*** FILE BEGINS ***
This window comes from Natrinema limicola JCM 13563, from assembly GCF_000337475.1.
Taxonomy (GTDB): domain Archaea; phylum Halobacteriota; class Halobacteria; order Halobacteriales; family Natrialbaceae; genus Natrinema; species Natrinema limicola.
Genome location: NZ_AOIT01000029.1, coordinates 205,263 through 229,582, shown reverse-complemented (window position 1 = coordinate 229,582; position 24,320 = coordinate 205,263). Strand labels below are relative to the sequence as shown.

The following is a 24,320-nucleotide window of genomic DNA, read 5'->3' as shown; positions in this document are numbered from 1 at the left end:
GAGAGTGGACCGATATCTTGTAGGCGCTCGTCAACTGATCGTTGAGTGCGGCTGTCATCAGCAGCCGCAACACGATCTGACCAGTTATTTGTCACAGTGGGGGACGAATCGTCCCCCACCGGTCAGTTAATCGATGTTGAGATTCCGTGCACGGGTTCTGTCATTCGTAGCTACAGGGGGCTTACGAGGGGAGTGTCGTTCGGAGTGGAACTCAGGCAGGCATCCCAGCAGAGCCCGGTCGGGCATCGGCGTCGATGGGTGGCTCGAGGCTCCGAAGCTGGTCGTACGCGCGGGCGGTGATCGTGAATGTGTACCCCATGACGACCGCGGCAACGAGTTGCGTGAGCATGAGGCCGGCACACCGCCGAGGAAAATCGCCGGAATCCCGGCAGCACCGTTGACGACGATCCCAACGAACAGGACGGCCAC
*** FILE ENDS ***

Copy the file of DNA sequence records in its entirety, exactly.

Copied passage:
This window comes from Natrinema limicola JCM 13563, from assembly GCF_000337475.1.
Taxonomy (GTDB): domain Archaea; phylum Halobacteriota; class Halobacteria; order Halobacteriales; family Natrialbaceae; genus Natrinema; species Natrinema limicola.
Genome location: NZ_AOIT01000029.1, coordinates 205,263 through 229,582, shown reverse-complemented (window position 1 = coordinate 229,582; position 24,320 = coordinate 205,263). Strand labels below are relative to the sequence as shown.

The following is a 24,320-nucleotide window of genomic DNA, read 5'->3' as shown; positions in this document are numbered from 1 at the left end:
GAGAGTGGACCGATATCTTGTAGGCGCTCGTCAACTGATCGTTGAGTGCGGCTGTCATCAGCAGCCGCAACACGATCTGACCAGTTATTTGTCACAGTGGGGGACGAATCGTCCCCCACCGGTCAGTTAATCGATGTTGAGATTCCGTGCACGGGTTCTGTCATTCGTAGCTACAGGGGGCTTACGAGGGGAGTGTCGTTCGGAGTGGAACTCAGGCAGGCATCCCAGCAGAGCCCGGTCGGGCATCGGCGTCGATGGGTGGCTCGAGGCTCCGAAGCTGGTCGTACGCGCGGGCGGTGATCGTGAATGTGTACCCCATGACGACCGCGGCAACGAGTTGCGTGAGCATGAGGCCGGCACACCGCCGAGGAAAATCGCCGGAATCCCGGCAGCACCGTTGACGACGATCCCAACGAACAGGACGGCCAC